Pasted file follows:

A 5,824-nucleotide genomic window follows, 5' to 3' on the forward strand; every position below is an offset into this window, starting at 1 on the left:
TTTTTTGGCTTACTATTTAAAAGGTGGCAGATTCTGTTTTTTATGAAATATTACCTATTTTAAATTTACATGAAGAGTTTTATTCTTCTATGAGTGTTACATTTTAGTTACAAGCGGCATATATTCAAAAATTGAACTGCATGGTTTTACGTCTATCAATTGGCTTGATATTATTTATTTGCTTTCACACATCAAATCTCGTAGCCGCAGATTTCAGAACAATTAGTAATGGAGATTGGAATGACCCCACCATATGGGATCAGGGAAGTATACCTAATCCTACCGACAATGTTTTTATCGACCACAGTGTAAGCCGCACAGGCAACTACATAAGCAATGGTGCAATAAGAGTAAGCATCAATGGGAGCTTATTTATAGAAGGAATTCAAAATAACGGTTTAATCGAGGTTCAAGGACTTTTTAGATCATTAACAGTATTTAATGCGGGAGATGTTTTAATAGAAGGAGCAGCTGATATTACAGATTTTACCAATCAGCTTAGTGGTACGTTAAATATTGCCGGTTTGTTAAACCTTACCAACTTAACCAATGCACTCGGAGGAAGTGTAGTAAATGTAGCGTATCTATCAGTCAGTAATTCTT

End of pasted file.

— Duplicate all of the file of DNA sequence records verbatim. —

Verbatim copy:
A 5,824-nucleotide genomic window follows, 5' to 3' on the forward strand; every position below is an offset into this window, starting at 1 on the left:
TTTTTTGGCTTACTATTTAAAAGGTGGCAGATTCTGTTTTTTATGAAATATTACCTATTTTAAATTTACATGAAGAGTTTTATTCTTCTATGAGTGTTACATTTTAGTTACAAGCGGCATATATTCAAAAATTGAACTGCATGGTTTTACGTCTATCAATTGGCTTGATATTATTTATTTGCTTTCACACATCAAATCTCGTAGCCGCAGATTTCAGAACAATTAGTAATGGAGATTGGAATGACCCCACCATATGGGATCAGGGAAGTATACCTAATCCTACCGACAATGTTTTTATCGACCACAGTGTAAGCCGCACAGGCAACTACATAAGCAATGGTGCAATAAGAGTAAGCATCAATGGGAGCTTATTTATAGAAGGAATTCAAAATAACGGTTTAATCGAGGTTCAAGGACTTTTTAGATCATTAACAGTATTTAATGCGGGAGATGTTTTAATAGAAGGAGCAGCTGATATTACAGATTTTACCAATCAGCTTAGTGGTACGTTAAATATTGCCGGTTTGTTAAACCTTACCAACTTAACCAATGCACTCGGAGGAAGTGTAGTAAATGTAGCGTATCTATCAGTCAGTAATTCTT